From the example above, you can see that the volume of distribution is not an actual volume. It just gives you an IDEA of how well the drug has distributed into all the different fluid compartments, tissues, and organs of the body. The higher the volume of distribution, the more extensive drugs distribute throughout the body into tissues and organs. The lower the volume of distribution, the higher concentration of drug remains in the bloodstream.
Metabolism is a process by which your body converts food into energy, eliminates waste, and transforms drug molecules for easier facilitation of excretion. Drugs administered orally will need to pass through the liver to be metabolized before entering the blood circulation. This process is called the first-pass metabolism.
IMPORTANT TO NOTE:
First-pass metabolism only applies to drugs administered orally. Alternative routes of administration such as intravenous, sublingual, intramuscular, etc. all BYPASS first-pass metabolism since they are absorbed directly into the systemic circulation.
Metabolism of drugs in the liver turns it into a new molecule (often called metabolites) that is easier for the kidneys to excrete. Some drug formulations depend on liver metabolism to activate the drug (called prodrugs).
The liver is the body’s metabolic factory, hosting a series of enzymes called cytochrome P-450. These enzymes can be inhibited or induced by drugs. If a drug inhibits one of these enzymes, it can prevent another drug that is dependent on the same metabolic pathway from being broken down, increasing drug concentrations, and leading to toxicity. On the flip side, if a drug induces (ramps up) these enzymes, it will increase the rate of metabolism, reducing the effectiveness of some medicines.
Let’s take a look at an example.
Drug A inhibits CYP3A4
Drug B is metabolized by CYP3A4
The inhibition of CYP3A4 will lead to higher plasma concentrations of Drug B.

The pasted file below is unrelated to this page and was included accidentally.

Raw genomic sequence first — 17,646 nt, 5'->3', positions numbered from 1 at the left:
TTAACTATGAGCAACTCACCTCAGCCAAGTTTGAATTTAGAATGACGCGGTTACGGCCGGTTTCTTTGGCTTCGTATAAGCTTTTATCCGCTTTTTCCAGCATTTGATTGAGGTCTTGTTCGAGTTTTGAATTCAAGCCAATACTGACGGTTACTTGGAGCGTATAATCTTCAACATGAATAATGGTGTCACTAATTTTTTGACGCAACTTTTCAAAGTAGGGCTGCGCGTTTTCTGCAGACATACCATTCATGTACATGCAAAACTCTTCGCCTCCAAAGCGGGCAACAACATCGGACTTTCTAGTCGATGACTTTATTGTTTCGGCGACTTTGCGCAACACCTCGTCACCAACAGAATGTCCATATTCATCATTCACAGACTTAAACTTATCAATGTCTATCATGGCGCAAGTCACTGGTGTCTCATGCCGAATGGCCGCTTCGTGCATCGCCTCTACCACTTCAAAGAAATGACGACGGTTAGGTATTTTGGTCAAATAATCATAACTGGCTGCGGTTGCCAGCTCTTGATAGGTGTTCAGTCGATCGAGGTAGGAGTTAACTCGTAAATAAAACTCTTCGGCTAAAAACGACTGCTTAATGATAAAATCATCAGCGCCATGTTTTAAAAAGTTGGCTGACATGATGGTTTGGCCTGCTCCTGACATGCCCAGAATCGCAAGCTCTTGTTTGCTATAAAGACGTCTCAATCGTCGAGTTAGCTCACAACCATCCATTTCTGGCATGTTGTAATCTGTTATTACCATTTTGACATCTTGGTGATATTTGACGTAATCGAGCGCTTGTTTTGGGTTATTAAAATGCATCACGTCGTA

Metabolism plays a direct role in how much drug reaches blood circulation, affecting therapeutic outcomes and toxicity levels. This subject is of particular importance with medications known to inhibit or induce metabolism leading to drug interactions.
After the drug has been absorbed, metabolized, and delivered to the site of action, the final step is elimination. There are many pathways for drug elimination that may include the removal of drugs into urine, bile, sweat, saliva, milk, and other body fluids. Total body clearance is the sum of these individual clearance processes.
Clearance is the rate at which drugs get removed from the body. It is a measurement of the volume of plasma containing the amount of drug to be eliminated over a given time.
In an example earlier, we dissolved 100 mg of sugar in an unknown container. Imagine there is a filter pump now connected to the container filtering out sugar and returning the clean water. The filter continues to do this in terms of volume of mL per minute. Each time clean water is pumped back into the container, the concentration of sugar gets diluted further. Because of this, it is challenging to determine clearance by mg/minute as the mg amount will change over time with each dilution. A more consistent method would be to use the volume of fluid per unit of time.